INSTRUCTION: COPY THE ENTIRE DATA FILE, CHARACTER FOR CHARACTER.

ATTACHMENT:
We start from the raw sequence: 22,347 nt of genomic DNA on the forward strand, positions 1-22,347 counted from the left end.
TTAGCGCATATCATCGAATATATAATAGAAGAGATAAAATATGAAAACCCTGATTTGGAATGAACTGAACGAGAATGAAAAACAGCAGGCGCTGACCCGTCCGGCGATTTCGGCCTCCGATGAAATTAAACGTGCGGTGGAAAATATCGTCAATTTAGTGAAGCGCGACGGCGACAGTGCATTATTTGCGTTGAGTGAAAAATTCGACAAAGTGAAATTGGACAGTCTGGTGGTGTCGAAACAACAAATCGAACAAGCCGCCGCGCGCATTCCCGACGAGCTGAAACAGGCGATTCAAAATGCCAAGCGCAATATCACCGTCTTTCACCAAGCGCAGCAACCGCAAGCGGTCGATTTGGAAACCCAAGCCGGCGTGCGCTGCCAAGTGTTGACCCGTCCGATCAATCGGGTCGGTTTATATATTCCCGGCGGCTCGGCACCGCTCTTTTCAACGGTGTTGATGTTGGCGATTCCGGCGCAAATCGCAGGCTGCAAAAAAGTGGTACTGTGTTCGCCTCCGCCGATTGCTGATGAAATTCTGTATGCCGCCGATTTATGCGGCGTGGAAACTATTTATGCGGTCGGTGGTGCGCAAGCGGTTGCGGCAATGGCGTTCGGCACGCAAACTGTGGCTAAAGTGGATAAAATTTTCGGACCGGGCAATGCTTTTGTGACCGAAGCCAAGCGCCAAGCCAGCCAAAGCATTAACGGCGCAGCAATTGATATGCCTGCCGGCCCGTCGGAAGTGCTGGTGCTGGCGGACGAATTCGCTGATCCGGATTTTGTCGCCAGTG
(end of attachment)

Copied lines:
We start from the raw sequence: 22,347 nt of genomic DNA on the forward strand, positions 1-22,347 counted from the left end.
TTAGCGCATATCATCGAATATATAATAGAAGAGATAAAATATGAAAACCCTGATTTGGAATGAACTGAACGAGAATGAAAAACAGCAGGCGCTGACCCGTCCGGCGATTTCGGCCTCCGATGAAATTAAACGTGCGGTGGAAAATATCGTCAATTTAGTGAAGCGCGACGGCGACAGTGCATTATTTGCGTTGAGTGAAAAATTCGACAAAGTGAAATTGGACAGTCTGGTGGTGTCGAAACAACAAATCGAACAAGCCGCCGCGCGCATTCCCGACGAGCTGAAACAGGCGATTCAAAATGCCAAGCGCAATATCACCGTCTTTCACCAAGCGCAGCAACCGCAAGCGGTCGATTTGGAAACCCAAGCCGGCGTGCGCTGCCAAGTGTTGACCCGTCCGATCAATCGGGTCGGTTTATATATTCCCGGCGGCTCGGCACCGCTCTTTTCAACGGTGTTGATGTTGGCGATTCCGGCGCAAATCGCAGGCTGCAAAAAAGTGGTACTGTGTTCGCCTCCGCCGATTGCTGATGAAATTCTGTATGCCGCCGATTTATGCGGCGTGGAAACTATTTATGCGGTCGGTGGTGCGCAAGCGGTTGCGGCAATGGCGTTCGGCACGCAAACTGTGGCTAAAGTGGATAAAATTTTCGGACCGGGCAATGCTTTTGTGACCGAAGCCAAGCGCCAAGCCAGCCAAAGCATTAACGGCGCAGCAATTGATATGCCTGCCGGCCCGTCGGAAGTGCTGGTGCTGGCGGACGAATTCGCTGATCCGGATTTTGTCGCCAGTG